albedo the relative reflectivity of a surface. A surface with high albedo reflects most of the light that shines on it and absorbs very little energy; a surface with a low albedo absorbs most of the light energy that shines on it and reflects very little. anthropogenic made by people or resulting from human activities. This term is usually used in the context of emissions that are produced as a result of human activities.

atmosphere the thin layer of gases that surround the Earth and allow living organisms to breathe. It reaches 400 miles (644 km) above the surface, but 80 percent is concentrated in the troposphere—the lower seven miles (11 km) above the Earth's surface. biodiversity different plant and animal species. biomass plant material that can be used for fuel. bleaching (coral) the loss of algae from corals that causes the corals to turn white. This is one of the results of global warming and signifies a die-off of unhealthy coral.

carbon a naturally abundant nonmetallic element that occurs in many inorganic and in all organic compounds. carbon cycle the biogeochemical cycle by which carbon is exchanged among the biosphere, pedosphere, geosphere, hydrosphere, and atmosphere of the Earth.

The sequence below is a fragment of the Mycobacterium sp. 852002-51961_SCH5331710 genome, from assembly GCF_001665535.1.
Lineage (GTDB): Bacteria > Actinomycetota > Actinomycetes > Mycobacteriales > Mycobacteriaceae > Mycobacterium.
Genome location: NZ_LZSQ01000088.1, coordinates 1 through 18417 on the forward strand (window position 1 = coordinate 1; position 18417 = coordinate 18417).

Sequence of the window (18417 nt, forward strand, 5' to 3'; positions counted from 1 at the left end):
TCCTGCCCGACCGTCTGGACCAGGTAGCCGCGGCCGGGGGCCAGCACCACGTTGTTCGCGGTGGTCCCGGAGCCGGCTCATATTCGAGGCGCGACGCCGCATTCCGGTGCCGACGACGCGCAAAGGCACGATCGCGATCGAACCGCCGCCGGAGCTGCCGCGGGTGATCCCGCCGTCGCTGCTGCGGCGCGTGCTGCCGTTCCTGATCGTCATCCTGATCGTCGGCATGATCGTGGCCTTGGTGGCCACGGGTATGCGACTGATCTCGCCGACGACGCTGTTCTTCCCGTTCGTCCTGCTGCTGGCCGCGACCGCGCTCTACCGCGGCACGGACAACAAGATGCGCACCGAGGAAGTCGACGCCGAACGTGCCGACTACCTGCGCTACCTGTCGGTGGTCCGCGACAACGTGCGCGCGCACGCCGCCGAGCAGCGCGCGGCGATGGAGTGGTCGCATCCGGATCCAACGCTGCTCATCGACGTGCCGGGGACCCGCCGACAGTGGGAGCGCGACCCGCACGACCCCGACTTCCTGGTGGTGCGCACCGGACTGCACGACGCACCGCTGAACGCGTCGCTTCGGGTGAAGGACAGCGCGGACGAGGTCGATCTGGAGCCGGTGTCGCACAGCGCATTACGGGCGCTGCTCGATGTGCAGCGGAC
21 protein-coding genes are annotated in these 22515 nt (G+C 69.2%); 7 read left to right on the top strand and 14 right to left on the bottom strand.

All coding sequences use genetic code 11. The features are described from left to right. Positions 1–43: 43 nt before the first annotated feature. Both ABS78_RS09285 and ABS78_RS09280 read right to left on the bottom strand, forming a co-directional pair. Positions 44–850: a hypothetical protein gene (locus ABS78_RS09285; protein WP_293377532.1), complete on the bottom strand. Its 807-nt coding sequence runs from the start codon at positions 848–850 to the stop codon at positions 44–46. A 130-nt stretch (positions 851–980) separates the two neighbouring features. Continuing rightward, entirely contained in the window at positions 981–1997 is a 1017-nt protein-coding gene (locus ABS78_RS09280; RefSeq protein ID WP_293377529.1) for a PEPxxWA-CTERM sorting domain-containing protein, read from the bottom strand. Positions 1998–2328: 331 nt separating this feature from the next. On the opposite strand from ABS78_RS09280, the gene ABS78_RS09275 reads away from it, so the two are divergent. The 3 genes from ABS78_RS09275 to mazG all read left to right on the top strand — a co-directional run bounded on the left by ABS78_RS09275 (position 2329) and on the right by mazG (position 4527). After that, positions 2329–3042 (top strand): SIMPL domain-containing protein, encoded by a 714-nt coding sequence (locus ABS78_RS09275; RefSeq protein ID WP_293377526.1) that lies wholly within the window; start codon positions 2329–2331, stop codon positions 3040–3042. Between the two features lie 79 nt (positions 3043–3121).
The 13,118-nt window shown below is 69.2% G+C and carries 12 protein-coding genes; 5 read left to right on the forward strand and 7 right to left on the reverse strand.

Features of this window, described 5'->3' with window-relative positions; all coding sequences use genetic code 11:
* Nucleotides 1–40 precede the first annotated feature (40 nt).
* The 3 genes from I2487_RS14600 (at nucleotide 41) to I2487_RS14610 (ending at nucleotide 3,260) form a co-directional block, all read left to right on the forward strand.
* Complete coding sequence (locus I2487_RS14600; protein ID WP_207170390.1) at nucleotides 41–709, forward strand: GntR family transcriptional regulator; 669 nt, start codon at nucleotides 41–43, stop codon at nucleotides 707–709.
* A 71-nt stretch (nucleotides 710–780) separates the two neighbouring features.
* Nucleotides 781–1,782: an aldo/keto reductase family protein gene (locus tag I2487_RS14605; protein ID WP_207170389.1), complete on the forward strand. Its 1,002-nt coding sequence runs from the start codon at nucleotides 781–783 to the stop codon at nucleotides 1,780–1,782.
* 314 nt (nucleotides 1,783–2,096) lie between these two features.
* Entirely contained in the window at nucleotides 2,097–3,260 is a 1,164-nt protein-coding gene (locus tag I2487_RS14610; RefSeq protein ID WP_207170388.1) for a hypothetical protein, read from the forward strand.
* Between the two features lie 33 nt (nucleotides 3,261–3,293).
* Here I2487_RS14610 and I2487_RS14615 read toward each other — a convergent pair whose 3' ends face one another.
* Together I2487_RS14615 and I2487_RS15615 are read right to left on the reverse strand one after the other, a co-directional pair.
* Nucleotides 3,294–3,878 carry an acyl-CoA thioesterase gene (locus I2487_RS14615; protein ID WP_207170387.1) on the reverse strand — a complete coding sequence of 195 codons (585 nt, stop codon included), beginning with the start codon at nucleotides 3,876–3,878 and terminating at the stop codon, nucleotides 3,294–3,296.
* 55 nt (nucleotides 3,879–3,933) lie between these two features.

carbon dioxide a colorless, odorless gas that passes out of the lungs during respiration. It is the primary greenhouse gas and causes the greatest amount of global warming.

carbon sink an area where large quantities of carbon are built up in the wood of trees, in calcium carbonate rocks, in animal species, in the ocean, or any other place where carbon is stored. These places act as a reservoir, keeping carbon out of the atmosphere.

climate the usual pattern of weather that is averaged over a long period of time.

climate model a quantitative way of representing the interactions of the atmosphere, oceans, land surface, and ice. Models can range from relatively simple to extremely complicated.

climatologist a scientist who studies the climate.

concentration the amount of a component in a given area or volume. In global warming, it is a measurement of how much of a particular gas is in the atmosphere compared to all of the gases in the atmosphere.

condense the process that changes a gas into a liquid.

deforestation the large-scale cutting of trees from a forested area, often leaving large areas bare and susceptible to erosion.

desertification the process that turns an area into a desert.

ecological the protection of the air, water, and other natural resources from pollution or its effects. It is the practice of good envi-ronmentalism.

ecosystem a community of interacting organisms and their physical environment.